Disclaimer: This product was sent to us for free, in exchange for a review. We were not paid by Jackery to do this review but we did receive it for free. All opinions expressed in this post are based on our personal views and experiences.
Is The Jackery Explorer 1500 Perfect For RVing & Camping?
Jackery is a popular company that isn’t new to the power station market. If you’ve ever done any research about solar generators, Jackery is most certainly a company name you’ve come across.
Not only did they get into the market early, but they did it with products that had what people were looking for – portable electricity in a compact package.
This time, I am taking a look at the new Explorer 1500. It’s not the largest model since there is also an Explorer 2000 which is like a 1500 with more battery capacity.
Before we get started, I want you to be aware that there are two different versions of the 1500. If you purchased one earlier this year you probably have the first model. I am reviewing the updated model.
So how do you know which one you have? Well, the new model that I am reviewing has a battery capacity of 1534 watt-hours.
The older model has 1488 watt-hours. You can find this number in the manual and underneath the power station.
In addition to the larger battery in the latest model, there are some differences when it comes to the included solar adapters and the built-in charge controller.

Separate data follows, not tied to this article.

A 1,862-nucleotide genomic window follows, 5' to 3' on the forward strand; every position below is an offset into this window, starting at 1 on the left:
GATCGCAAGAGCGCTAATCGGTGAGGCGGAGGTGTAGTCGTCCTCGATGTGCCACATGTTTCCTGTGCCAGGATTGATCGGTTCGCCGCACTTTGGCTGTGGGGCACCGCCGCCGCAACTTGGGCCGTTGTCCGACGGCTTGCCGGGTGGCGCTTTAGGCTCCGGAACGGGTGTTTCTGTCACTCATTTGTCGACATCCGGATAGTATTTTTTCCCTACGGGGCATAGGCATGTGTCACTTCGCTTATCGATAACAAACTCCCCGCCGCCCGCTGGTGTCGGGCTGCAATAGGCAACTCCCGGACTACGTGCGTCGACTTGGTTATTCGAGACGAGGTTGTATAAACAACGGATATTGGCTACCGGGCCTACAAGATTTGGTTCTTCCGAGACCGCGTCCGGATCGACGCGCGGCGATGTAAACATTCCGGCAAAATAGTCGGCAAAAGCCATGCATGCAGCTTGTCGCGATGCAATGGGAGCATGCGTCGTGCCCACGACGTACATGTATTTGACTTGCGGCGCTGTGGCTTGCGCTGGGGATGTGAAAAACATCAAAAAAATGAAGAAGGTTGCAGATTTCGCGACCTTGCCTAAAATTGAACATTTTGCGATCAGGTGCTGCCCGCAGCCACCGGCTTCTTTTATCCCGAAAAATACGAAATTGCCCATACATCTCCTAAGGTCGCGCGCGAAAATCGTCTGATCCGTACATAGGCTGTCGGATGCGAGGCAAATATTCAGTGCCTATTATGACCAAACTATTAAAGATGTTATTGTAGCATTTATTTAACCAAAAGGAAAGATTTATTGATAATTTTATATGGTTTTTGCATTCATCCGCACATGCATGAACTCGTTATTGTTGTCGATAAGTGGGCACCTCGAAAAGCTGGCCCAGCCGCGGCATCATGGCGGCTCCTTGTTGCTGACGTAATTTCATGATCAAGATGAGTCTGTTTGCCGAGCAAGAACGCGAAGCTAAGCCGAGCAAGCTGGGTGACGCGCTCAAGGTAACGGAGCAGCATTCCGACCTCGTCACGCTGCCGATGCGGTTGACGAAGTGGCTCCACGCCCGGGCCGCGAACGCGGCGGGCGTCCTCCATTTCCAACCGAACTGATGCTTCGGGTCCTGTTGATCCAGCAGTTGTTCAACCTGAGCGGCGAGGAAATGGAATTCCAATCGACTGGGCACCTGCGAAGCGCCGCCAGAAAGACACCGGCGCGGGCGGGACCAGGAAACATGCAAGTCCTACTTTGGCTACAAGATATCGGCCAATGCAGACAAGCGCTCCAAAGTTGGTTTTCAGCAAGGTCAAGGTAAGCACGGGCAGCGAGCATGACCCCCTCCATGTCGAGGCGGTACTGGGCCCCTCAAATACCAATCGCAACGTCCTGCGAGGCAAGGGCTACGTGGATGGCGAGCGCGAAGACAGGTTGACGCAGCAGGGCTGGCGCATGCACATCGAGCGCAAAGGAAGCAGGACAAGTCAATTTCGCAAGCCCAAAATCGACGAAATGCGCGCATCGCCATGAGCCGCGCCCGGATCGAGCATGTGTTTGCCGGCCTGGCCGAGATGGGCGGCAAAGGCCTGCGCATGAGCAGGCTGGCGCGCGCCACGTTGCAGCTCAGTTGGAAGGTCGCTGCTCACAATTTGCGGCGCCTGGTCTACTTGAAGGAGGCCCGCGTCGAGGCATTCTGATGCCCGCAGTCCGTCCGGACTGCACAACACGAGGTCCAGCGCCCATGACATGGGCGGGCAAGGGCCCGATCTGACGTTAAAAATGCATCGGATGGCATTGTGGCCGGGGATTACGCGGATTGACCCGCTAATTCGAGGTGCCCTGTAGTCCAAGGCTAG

I’m going to do my best to explain this further down in the post, but please leave a comment if you have any questions.
Without further ado, let’s start by taking a look at its features and then what we think is great and not so great.
The battery capacity tells us how much electricity the batteries inside of the power station can store.
In the Explorer 1500, there is a whopping 1534 watt-hours. In comparison, the Explorer 500 has 518Wh, and the Explorer 1000 has 1002Wh.
With 1534 watt-hours, you will be able to power a 50W TV for about 26 hours if you consider the inverter efficiency (85% efficient).
A device that requires 1500W would stay powered for a little under an hour with a fully charged Explorer 1500.
The Inverter/AC Outlets
One of the best things about the Explorer 1500 is the powerful inverter. It’s a pure sine wave inverter capable of outputting up to 1800W. That’s 15A, which is how powerful a regular outlet in a home is.
The inverter is turned on by pressing the button next to the AC outlets. You’ll hear the fans kick on, and that is needed to keep the inverter cool.
There are a lot of ports, and you can use all of them at the same time.
Three AC outlets, a regulated 12V cigarette port, two USB A, and one USB C.